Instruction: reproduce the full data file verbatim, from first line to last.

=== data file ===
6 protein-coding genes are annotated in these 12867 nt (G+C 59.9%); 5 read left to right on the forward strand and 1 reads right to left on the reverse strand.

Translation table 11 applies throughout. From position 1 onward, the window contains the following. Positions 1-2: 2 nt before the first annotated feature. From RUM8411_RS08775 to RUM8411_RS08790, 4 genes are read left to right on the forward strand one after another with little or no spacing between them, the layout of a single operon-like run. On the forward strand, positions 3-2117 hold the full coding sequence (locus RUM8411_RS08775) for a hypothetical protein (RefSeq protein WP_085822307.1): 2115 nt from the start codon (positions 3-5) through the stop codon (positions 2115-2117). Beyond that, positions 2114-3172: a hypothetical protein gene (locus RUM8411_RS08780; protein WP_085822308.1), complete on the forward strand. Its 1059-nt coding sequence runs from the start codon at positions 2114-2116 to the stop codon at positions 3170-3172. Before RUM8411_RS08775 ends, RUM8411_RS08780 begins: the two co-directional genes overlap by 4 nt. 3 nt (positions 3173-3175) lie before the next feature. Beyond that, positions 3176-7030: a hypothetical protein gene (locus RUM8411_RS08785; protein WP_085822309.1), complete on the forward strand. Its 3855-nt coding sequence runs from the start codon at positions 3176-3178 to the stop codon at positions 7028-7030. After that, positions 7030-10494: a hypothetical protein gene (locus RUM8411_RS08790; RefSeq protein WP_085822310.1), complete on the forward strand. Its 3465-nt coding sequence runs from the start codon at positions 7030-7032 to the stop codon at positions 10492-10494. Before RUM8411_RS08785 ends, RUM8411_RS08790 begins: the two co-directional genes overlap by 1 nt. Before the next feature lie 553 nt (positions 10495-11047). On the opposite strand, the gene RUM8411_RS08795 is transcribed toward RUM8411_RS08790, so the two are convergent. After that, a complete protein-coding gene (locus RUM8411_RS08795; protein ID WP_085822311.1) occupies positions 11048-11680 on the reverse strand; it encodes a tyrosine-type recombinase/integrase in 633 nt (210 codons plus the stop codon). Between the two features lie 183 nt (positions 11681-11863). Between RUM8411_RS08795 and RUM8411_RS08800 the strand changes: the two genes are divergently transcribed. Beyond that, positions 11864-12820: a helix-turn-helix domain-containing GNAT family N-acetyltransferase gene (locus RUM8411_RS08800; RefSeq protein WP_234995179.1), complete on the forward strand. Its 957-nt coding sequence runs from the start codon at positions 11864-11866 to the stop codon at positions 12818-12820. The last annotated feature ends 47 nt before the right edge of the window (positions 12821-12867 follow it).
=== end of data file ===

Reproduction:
6 protein-coding genes are annotated in these 12867 nt (G+C 59.9%); 5 read left to right on the forward strand and 1 reads right to left on the reverse strand.

Translation table 11 applies throughout. From position 1 onward, the window contains the following. Positions 1-2: 2 nt before the first annotated feature. From RUM8411_RS08775 to RUM8411_RS08790, 4 genes are read left to right on the forward strand one after another with little or no spacing between them, the layout of a single operon-like run. On the forward strand, positions 3-2117 hold the full coding sequence (locus RUM8411_RS08775) for a hypothetical protein (RefSeq protein WP_085822307.1): 2115 nt from the start codon (positions 3-5) through the stop codon (positions 2115-2117). Beyond that, positions 2114-3172: a hypothetical protein gene (locus RUM8411_RS08780; protein WP_085822308.1), complete on the forward strand. Its 1059-nt coding sequence runs from the start codon at positions 2114-2116 to the stop codon at positions 3170-3172. Before RUM8411_RS08775 ends, RUM8411_RS08780 begins: the two co-directional genes overlap by 4 nt. 3 nt (positions 3173-3175) lie before the next feature. Beyond that, positions 3176-7030: a hypothetical protein gene (locus RUM8411_RS08785; protein WP_085822309.1), complete on the forward strand. Its 3855-nt coding sequence runs from the start codon at positions 3176-3178 to the stop codon at positions 7028-7030. After that, positions 7030-10494: a hypothetical protein gene (locus RUM8411_RS08790; RefSeq protein WP_085822310.1), complete on the forward strand. Its 3465-nt coding sequence runs from the start codon at positions 7030-7032 to the stop codon at positions 10492-10494. Before RUM8411_RS08785 ends, RUM8411_RS08790 begins: the two co-directional genes overlap by 1 nt. Before the next feature lie 553 nt (positions 10495-11047). On the opposite strand, the gene RUM8411_RS08795 is transcribed toward RUM8411_RS08790, so the two are convergent. After that, a complete protein-coding gene (locus RUM8411_RS08795; protein ID WP_085822311.1) occupies positions 11048-11680 on the reverse strand; it encodes a tyrosine-type recombinase/integrase in 633 nt (210 codons plus the stop codon). Between the two features lie 183 nt (positions 11681-11863). Between RUM8411_RS08795 and RUM8411_RS08800 the strand changes: the two genes are divergently transcribed. Beyond that, positions 11864-12820: a helix-turn-helix domain-containing GNAT family N-acetyltransferase gene (locus RUM8411_RS08800; RefSeq protein WP_234995179.1), complete on the forward strand. Its 957-nt coding sequence runs from the start codon at positions 11864-11866 to the stop codon at positions 12818-12820. The last annotated feature ends 47 nt before the right edge of the window (positions 12821-12867 follow it).